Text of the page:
Actuators & Controls
- Published on Tuesday, 20 January 2015 17:16
- Written by Clayton Carroll
A few years ago, a major U.S. liquid pipeline company revamped one of its existing refined products pipelines. The pipeline provided a main supply of gasoline, jet and diesel fuel to many growing cities along the route as well as to two military bases. The project was designed to increase both throughput and reliability.
- Published on Tuesday, 16 September 2014 11:48
- Written by Ed Holtgraver
We’ve all seen this situation: A quarter-turn valve is in the closed position. A pneumatic actuator applies an opening torque that exceeds what’s required to begin to open the valve. Suddenly, the valve “jumps” or “pops” open to as much as 45 degrees or more, resulting in a sudden surge of potentially disruptive flow. Why did this occur and how can we avoid this phenomenon?
- Published on Tuesday, 08 July 2014 07:48
- Written by Chris Warnett
The conventional perception of a motorized valve is one of a large isolating valve with a heavy-duty valve actuator, usually powered by a three-phase electrical supply. However, many processes require smaller valves, and those valves often call for small electric actuators for isolating and modulating applications. As a result, the number of these smaller actuators is steadily growing.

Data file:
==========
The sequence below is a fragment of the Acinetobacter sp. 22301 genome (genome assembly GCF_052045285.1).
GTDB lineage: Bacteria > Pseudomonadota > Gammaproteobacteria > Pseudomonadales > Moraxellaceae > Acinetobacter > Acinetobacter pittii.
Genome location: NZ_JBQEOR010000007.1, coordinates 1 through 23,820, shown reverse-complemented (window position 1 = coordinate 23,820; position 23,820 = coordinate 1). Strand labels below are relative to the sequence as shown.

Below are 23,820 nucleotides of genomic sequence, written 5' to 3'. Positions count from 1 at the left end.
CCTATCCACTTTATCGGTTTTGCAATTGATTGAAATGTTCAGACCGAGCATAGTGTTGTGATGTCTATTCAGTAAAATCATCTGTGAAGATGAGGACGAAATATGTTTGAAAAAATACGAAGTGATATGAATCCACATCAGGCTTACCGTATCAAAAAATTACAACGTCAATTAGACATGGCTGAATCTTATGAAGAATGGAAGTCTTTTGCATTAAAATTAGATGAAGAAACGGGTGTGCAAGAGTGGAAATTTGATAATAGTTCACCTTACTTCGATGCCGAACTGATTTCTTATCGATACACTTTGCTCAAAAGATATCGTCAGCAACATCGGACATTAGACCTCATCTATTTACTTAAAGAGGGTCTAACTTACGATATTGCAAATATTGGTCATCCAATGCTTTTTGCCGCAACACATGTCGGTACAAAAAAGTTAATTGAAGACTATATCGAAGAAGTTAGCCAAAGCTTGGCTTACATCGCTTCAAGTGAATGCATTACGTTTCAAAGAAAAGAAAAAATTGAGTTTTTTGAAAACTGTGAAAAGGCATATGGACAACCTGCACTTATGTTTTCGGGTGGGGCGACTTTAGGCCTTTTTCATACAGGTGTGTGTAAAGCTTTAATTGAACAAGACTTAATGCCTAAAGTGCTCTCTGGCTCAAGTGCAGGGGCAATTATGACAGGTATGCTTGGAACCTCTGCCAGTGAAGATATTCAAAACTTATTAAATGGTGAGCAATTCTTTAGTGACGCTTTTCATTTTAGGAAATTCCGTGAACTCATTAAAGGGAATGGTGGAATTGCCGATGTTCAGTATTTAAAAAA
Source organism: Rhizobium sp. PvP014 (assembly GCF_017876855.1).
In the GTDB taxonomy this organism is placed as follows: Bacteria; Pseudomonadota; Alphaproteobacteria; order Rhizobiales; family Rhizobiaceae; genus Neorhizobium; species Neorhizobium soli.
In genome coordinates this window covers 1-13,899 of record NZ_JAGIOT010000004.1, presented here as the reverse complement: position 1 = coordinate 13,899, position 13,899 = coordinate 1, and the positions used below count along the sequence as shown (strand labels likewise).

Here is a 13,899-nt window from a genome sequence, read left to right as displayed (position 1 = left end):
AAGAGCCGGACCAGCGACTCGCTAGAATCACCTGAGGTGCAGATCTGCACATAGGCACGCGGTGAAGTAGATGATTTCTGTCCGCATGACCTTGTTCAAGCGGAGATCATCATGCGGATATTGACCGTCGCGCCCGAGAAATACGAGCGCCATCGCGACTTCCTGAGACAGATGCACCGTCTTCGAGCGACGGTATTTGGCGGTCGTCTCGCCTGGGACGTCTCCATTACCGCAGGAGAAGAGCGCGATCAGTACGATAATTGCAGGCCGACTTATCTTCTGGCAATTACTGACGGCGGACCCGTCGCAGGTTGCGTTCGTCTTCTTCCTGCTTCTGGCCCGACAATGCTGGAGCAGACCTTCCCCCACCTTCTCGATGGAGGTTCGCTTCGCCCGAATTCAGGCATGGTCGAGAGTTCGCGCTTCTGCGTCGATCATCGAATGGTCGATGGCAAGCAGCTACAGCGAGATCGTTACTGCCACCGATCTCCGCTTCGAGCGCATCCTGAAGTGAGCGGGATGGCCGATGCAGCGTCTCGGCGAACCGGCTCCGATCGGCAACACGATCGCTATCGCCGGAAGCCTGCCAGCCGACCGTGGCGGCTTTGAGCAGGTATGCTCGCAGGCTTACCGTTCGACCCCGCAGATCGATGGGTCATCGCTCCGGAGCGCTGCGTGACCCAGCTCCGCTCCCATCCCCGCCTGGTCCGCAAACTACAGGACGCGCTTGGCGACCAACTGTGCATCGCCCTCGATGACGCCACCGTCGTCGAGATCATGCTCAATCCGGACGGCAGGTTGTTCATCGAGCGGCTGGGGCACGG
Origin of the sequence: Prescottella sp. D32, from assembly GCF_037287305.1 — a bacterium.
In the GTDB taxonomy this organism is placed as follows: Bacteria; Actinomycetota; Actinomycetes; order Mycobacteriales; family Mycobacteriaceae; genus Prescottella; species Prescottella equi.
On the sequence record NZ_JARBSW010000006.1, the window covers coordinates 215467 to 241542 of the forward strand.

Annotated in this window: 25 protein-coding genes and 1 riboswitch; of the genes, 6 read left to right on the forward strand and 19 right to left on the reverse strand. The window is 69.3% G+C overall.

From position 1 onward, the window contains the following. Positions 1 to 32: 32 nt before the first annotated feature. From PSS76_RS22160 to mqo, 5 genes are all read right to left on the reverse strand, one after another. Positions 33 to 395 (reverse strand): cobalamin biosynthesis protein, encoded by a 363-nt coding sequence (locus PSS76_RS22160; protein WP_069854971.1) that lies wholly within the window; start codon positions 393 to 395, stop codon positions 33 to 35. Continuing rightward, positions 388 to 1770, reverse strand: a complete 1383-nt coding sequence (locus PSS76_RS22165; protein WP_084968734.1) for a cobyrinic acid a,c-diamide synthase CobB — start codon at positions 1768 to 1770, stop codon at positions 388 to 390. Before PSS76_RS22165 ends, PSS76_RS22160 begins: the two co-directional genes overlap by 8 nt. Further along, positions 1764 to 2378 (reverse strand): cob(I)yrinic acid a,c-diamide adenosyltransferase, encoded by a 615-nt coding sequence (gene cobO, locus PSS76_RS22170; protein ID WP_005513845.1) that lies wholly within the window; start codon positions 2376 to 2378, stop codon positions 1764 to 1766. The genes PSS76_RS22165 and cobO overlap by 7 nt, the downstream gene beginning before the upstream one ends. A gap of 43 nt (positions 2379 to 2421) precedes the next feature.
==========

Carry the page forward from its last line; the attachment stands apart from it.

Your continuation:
- Published on Friday, 28 March 2014 09:39
- Written by Mike Heuseveldt
Because of the potential harm and damage to people and property, fires and explosions are a major concern in refinery, gas processing, petrochemical and offshore, and many other types of facilities. Minimizing the danger requires efficiently protecting the systems that control the potentially hazardous areas of those facilities. In many of them, valve operators, gear boxes and associated components are a top priority for safeguarding. This is because proper fireproofing of these components can mean this critical equipment can be controlled during an emergency, thereby preventing catastrophe.
- Published on Tuesday, 10 December 2013 09:02
- Written by by Ross Wolkart and Daniel Myers
More than 200 pipeline systems in the United States alone transmit natural gas through more than 300,000 miles of intrastate and interstate pipelines. What’s more, 1,400 compressor stations operate in the U.S. to transfer the gas through the transmission pipelines to ultimate distribution points1. As the industry continues to grow, pipeline operators seek alternatives to traditional equipment to ensure pipeline safety and reliability. That includes new types of actuators.